Unit

UNIT 2.13 Mouse Models for Human Hemato-Lymphopoiesis

  1. Patrick Ziegler,
  2. Markus G. Manz

Published Online: 1 FEB 2007

DOI: 10.1002/0471140856.tx0213s31

Current Protocols in Toxicology

Current Protocols in Toxicology

How to Cite

Ziegler, P. and Manz, M. G. 2007. Mouse Models for Human Hemato-Lymphopoiesis. Current Protocols in Toxicology. 31:2.13:2.13.1–2.13.10.

Author Information

  1. Institute for Research in Biomedicine, Bellinzona, Switzerland

Publication History

  1. Published Online: 1 FEB 2007
  2. Published Print: FEB 2007

Abstract

By transplanting human hematopoietic stem and progenitor cells in newborn immunodeficient mice, researchers have recently achieved development of a human adaptive immune system, consisting of B cells, T cells, dendritic cells, and some cells of the myeloid lineage, which together form respective structured lymphoid organs as thymus, spleen, and lymph nodes, and produce some functional immune responses. These will provide valuable models to analyze the impact of chemicals, pharmaceuticals, or species-specific infections on human hematolymphoid cells in vivo. This unit describes methods for isolation of the progenitor human cells and their injection into mouse to constitute an adaptive immune system.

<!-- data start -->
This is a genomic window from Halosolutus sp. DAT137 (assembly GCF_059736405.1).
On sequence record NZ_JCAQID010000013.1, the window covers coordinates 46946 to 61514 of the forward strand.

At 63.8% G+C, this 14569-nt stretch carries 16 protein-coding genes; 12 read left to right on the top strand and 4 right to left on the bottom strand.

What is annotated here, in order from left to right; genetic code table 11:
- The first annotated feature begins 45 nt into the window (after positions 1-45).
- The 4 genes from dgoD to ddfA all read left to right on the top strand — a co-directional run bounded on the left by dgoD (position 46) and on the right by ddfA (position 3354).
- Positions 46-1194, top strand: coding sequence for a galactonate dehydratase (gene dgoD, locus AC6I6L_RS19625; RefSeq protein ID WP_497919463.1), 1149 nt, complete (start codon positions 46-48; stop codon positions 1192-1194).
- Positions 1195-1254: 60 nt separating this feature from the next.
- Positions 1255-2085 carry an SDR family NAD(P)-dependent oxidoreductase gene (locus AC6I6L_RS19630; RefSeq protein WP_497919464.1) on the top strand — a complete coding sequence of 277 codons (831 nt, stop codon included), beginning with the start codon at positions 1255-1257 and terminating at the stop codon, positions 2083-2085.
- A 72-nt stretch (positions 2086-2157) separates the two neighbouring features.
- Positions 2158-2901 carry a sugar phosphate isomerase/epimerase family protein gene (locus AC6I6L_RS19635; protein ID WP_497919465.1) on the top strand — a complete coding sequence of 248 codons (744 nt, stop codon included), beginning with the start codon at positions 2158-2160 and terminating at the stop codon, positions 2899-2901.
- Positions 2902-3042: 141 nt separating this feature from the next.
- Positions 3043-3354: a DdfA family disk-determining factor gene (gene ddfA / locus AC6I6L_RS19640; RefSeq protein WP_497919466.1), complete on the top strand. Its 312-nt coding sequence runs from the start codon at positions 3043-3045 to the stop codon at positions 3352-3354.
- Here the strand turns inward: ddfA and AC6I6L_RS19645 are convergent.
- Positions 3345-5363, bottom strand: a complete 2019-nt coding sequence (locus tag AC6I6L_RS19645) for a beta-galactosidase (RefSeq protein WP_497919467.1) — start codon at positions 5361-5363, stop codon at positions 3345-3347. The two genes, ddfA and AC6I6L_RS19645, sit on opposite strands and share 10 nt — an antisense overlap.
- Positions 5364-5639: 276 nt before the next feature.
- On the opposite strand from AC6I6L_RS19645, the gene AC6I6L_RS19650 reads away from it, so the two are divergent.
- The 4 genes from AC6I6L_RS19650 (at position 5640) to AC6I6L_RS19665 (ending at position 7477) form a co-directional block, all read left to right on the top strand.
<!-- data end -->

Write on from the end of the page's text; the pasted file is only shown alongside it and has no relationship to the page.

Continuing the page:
Keywords:

  • xenogeneic mouse models;
  • immunology;
  • hemato-lymphopoiesis